ROCKVILLE, MD (CBS Local) – There’s a bright spot in a new medical report out this week: the country’s overall cancer death rate has fallen.
- A study says the cancer death rate in the U.S. continues to drop
- The death rate among both men and women decreased each year from 1999 to 2014
- Late stage prostate cancer cases stopped declining among men
In a report from the National Cancer Institute (NCI), the American Cancer Society and the CDC, researchers say the rate of new cancers being detected and overall number of deaths dropped over a 15-year period.
“This year’s report is an encouraging indicator of progress we’re making in cancer research. As overall death rates continue to decline for all major racial and ethnic groups in the United States, it’s clear that interventions are having an impact,” NCI Director Ned Sharpless said in a May 22 release.
The study, which looked at cancer cases in the U.S. from 1999 to 2014, found that the cancer death rate has decreased by 1.8 percent each year among men and by 1.4 percent each year among women.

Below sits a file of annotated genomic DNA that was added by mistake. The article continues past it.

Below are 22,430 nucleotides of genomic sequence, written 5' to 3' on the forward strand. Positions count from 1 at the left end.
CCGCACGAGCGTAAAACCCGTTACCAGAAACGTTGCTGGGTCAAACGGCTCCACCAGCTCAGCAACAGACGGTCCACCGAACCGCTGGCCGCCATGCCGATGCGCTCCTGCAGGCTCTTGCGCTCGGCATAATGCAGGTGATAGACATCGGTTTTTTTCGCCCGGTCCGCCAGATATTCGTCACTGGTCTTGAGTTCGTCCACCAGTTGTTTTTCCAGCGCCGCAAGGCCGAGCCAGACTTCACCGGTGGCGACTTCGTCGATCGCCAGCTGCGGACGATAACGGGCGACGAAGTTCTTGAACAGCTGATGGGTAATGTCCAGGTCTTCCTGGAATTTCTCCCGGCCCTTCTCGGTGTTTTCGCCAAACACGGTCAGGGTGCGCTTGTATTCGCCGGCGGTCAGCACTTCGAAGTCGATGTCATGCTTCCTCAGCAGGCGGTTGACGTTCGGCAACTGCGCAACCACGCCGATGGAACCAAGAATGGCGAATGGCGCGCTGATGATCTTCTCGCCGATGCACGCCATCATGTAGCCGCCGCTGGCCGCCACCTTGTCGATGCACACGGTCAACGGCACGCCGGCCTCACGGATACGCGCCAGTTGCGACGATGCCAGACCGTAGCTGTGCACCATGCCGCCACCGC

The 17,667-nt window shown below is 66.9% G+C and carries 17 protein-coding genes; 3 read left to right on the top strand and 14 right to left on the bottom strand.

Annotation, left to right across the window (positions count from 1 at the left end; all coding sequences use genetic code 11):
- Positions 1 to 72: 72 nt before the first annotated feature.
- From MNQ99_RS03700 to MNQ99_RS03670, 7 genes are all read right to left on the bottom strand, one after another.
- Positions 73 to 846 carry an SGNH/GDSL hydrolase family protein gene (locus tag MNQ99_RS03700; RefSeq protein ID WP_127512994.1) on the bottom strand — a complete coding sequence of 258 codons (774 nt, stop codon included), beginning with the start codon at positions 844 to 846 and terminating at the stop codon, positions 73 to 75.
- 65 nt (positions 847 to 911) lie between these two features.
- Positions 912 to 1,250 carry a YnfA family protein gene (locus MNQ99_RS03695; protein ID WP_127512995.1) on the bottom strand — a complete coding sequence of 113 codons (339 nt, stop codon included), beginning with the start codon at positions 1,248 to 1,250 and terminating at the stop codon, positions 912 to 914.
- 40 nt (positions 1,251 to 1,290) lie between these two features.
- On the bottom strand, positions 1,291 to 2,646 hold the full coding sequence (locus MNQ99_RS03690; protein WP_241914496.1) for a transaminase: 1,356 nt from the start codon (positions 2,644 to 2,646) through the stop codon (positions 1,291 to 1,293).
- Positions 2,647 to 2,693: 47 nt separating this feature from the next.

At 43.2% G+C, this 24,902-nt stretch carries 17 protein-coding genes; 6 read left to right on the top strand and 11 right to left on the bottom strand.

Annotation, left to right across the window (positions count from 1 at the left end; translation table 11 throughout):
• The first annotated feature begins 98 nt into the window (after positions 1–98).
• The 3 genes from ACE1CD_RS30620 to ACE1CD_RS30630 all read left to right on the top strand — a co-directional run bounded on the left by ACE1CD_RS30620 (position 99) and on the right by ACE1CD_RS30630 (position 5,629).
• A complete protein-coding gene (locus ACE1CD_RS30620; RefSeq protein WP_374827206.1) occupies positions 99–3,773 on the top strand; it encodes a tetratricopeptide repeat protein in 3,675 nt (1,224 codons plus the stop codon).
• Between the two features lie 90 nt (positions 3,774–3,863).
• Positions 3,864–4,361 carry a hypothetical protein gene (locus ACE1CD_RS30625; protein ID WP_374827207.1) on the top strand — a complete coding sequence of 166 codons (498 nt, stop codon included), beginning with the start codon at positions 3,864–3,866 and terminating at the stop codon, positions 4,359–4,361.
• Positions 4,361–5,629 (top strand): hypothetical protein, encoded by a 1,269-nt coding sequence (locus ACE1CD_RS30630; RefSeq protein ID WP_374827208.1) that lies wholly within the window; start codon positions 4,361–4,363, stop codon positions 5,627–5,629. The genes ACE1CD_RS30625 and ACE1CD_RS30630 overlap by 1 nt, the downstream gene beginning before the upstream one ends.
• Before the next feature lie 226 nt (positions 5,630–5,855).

However, the news for men isn’t all positive. A more detailed look at prostate cancer suggests that the disease is being discovered too late and is killing more men than in previous years. “We are definitely losing ground,” NCI’s Dr. Serban Negoita said, via WebMD. “We don’t want to have more people diagnosed at a distant stage, and we don’t want to have more people dying from prostate cancer.”
Physicians added that the generally positive trend can be credited to fewer Americans smoking in recent years. “I think it really reflects a decrease in smoking over the past five decades,” NCI lead author Kathleen Cronin said. “Smoking still accounts for probably half of cancer deaths.”